News Feed Discussions Mesh Removal? Meshoma? Tumor?

  • Mesh Removal? Meshoma? Tumor?

    Posted by Jordan Fitz on April 25, 2021 at 3:59 pm


    I think a meshoma from plug is compressing femoral nerve / artery. Here are the operation notes…

    Not sure if any doctos see these threads or if anyone can add anything based on these notes:


    External oblique fascia was exposed and divided. Cord was mobilized at the pubic tubercle and an indirect hernia was found. There was no direct component. The hernia sac was dissected free, ligated at its base; it contained no bowel. It was reduced into the internal canal. The hernia defect itself was relatively small; however, he was too active to justify tissue only repair, so I opted for a medium plug and patch system. The plug was put in place and the inner leaflets were sewn to the borders of the internal ring. The external leaflet was allowed to expand in the preperitoneal space. The only patch was then placed and a new internal ring was created with the obdurated arms of the patch and the patch was then extended medially over the pubic tubercle and laid flat. Cord was returned to the canal. External oblique fascia was closed over the cord….


    Herniahelper replied 2 years, 9 months ago 4 Members · 6 Replies
  • 6 Replies
  • Herniahelper

    May 22, 2021 at 1:05 pm


    “The Millikan modified mesh-plug hernioplasty.”

    He published a case series in 2003 and again in 2008. Instead of deploying the plug in the traditional manner, the outer leaflets of the plug are deployed through the hernia defect and pulled back like a pre peritoneal patch in the pre peritoneal space. The idea being you get the benefits of a pre peritoneal patch without all that mesh back there to create complications.

    I think there are several concerns that are unique to this approach, which potentially we’re not considered by operators who continue to build upon it.

    The first is that the plug is shaped like a pleated shuttlecock. It’s outer leaflets have pleats and waves and we’re not designed to lay flat in the pre peritoneal space. As a result it may not adhere flat to the wall well due to the memory effect of the material.

    The second issue is that the size of the overlap is actually very small in comparison to a real pre peritoneal patch. This results in less strength. More so as surgeons select even smaller plugs as in your case for this method. The size of the overlap of the outer leaflet is likely very small.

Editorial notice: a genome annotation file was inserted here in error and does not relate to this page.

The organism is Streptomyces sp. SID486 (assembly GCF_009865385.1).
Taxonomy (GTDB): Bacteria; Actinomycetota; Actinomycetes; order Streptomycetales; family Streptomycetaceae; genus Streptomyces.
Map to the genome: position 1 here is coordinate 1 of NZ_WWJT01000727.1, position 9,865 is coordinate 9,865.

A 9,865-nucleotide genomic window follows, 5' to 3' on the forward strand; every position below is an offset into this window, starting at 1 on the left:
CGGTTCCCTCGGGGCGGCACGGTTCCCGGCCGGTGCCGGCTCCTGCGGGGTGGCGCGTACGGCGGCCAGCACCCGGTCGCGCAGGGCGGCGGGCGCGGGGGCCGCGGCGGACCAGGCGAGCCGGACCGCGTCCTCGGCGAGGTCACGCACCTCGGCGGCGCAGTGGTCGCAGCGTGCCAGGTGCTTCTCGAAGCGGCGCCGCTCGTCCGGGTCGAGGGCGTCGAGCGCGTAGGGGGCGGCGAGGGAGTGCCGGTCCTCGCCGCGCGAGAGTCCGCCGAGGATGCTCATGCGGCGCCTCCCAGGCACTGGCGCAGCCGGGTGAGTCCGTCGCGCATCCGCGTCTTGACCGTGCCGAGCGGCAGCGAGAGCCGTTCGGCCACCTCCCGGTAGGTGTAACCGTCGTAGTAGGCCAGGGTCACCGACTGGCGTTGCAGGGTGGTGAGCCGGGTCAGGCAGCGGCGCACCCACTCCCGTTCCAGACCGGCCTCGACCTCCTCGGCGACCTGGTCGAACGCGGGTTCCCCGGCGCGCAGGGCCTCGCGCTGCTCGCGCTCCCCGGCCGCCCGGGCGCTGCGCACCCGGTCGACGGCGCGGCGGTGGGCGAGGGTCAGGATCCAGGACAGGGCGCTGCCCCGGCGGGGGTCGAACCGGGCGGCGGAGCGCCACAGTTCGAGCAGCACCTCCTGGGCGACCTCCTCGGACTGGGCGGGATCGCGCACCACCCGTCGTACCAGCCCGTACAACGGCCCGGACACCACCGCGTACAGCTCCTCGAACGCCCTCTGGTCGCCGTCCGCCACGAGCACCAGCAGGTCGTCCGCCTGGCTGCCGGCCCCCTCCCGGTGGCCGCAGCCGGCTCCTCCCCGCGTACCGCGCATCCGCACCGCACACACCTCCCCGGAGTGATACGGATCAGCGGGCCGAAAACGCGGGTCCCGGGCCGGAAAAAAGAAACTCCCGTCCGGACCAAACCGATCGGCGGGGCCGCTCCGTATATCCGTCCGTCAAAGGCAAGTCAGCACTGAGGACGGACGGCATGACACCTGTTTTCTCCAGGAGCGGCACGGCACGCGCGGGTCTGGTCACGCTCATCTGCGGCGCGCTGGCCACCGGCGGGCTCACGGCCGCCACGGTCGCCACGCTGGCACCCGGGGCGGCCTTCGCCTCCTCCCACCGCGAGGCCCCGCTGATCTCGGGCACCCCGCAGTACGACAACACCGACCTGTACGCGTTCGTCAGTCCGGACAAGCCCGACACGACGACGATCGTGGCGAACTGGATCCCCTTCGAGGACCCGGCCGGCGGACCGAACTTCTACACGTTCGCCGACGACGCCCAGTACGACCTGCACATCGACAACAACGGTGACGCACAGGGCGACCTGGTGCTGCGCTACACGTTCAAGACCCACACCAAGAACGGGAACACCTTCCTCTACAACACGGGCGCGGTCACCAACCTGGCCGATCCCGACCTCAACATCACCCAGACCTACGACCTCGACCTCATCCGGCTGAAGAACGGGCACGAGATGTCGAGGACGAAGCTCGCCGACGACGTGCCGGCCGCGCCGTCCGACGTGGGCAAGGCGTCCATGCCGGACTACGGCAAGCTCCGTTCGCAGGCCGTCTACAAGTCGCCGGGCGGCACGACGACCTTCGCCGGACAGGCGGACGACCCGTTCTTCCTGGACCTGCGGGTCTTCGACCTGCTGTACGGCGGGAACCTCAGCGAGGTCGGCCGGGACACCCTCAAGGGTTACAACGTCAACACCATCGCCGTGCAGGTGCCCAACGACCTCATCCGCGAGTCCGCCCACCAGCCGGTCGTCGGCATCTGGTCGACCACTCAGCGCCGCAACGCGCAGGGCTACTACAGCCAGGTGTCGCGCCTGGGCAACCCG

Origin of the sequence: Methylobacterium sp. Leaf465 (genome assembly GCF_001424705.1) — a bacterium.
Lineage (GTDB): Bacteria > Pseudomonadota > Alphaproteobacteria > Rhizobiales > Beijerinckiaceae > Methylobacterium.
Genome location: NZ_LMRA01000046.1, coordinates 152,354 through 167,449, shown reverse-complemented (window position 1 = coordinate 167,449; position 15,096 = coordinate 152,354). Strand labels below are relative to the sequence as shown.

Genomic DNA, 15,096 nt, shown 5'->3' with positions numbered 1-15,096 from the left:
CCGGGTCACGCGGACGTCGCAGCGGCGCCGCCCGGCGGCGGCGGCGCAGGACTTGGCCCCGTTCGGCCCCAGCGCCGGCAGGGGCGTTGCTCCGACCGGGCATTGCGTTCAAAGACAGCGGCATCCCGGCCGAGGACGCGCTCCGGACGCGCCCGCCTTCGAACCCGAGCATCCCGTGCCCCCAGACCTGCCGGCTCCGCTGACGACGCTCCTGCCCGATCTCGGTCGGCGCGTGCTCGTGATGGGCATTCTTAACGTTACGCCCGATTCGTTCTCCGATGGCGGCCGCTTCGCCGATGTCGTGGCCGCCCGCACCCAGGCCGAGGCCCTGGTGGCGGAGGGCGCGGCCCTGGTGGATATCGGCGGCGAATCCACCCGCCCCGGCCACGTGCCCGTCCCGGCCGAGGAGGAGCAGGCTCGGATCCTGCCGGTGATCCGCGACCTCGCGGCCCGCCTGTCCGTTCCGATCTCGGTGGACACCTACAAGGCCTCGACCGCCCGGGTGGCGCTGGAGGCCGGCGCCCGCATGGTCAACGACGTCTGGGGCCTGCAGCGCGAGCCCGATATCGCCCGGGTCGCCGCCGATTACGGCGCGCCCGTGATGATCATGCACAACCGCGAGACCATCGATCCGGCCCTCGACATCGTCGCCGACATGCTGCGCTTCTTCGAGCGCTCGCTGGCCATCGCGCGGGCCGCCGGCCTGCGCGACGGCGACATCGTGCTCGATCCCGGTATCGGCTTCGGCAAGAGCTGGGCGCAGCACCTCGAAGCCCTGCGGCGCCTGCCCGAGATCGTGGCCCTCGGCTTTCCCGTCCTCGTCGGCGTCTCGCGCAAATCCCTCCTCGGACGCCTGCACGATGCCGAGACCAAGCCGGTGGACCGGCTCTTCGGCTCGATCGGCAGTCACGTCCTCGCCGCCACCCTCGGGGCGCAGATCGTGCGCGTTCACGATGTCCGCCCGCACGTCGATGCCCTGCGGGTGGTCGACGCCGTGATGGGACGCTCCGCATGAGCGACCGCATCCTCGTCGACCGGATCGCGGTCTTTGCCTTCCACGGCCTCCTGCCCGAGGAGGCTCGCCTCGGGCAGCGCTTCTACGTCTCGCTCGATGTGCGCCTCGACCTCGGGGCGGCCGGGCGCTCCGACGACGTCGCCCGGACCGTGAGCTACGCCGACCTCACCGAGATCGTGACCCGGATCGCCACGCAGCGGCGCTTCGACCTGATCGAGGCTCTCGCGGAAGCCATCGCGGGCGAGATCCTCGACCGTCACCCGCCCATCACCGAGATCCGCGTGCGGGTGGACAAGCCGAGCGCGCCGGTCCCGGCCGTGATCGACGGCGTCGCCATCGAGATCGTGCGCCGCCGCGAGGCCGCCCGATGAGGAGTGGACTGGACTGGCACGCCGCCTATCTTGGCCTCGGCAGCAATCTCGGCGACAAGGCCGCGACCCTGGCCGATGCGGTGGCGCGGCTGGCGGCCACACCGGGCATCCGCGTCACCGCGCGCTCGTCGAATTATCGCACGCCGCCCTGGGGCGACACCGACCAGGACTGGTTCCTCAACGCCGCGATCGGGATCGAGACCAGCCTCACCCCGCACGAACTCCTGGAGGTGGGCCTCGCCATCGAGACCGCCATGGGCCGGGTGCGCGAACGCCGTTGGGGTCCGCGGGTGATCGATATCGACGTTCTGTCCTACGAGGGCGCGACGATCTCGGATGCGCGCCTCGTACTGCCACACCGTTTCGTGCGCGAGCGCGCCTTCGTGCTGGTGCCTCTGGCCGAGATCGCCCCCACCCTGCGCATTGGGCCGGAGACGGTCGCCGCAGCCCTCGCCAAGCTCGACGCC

However if everything is done as the original author published, it shouldn’t be an issue because of all of the other components of the repair adding additional strength… However there are some nuances here.

    The small size and pleaded nature of those outer leaflets make it less likely that it’s going to flatly adhere well to the abdominal wall in the pre peritoneal space. Even if the interleaflets are anchored well with non-absorbable sutures those outer wavey petals can ball up, even invert like an umbrella turned inside out in the pre peritoneal space. The result is a mass of scar tissue interfering with everything nearby.

    Another big consideration is the fact that the outer leaflets are designed to have a memory effect to hold a cone shape. When the outer leaflets are pulled back in the pre peritoneal space, they are being brought under tension. The entire configuration is now spring loaded and attempting to push itself deeper. If absorbable sutures are used, or if the anchor point fails earily in recovery the whole thing is going to want to ‘walk’ deeper.

    Think of a barbed foxtail seed working deeper into your sock as you walk.

    I suspect as scar tissue incorporates into the 3D nature of the plug deployed like this, these forces increase if not well adheared to the abdominal wall.

    It is very possible you could have mass effect on the structures you mentioned related to the above. If you do it should be relatively apparent on CT or MRI imaging.

    You haven’t told us anything about your symptoms but start locally and get imaging.

    Then seek the opinion if experts. And opinions can varry widely. Some world experts on this topic have the approach that you can’t tell where pain is coming from with mesh and that all of it needs to be removed. They will explore your groin from both sides in an attempt to exclude all causes of pain in one very invasive surgery. Another expert listening to your symptoms and looking at your imaging may decide that you have a problem related to a meshoma compressing those structures you mentioned and may offer you a more targeted approach.

    Having traveled the country and spoken with most of the big names that come up in these discussions, I would offer a +1 for Dr. Towfigh. She is exptional and her skill set may be particularly wellsuited to the problem you describe.

  • drtowfigh

    April 27, 2021 at 8:19 pm

    This sounds like it is likely the Bard Perfix plug and patch, in size medium.

  • Good intentions

    April 26, 2021 at 9:10 am
  • Good intentions

    April 26, 2021 at 9:09 am

    Here is one type of plug and patch. Where your surgeon wrote”only” he probably meant “onlay”.

    “The only patch was then placed and a new internal ring was created with the obdurated arms of the patch ”

  • Good intentions

    April 26, 2021 at 8:56 am
  • Good intentions

    April 26, 2021 at 8:55 am

    The plug and patch is the only system that the mesh-supported “study” groups recommended avoiding. The description your surgeon wrote suggests that yours was one of the more complex plug and patch systems.

    I will link this Topic to your other one so that people know more about your issue.

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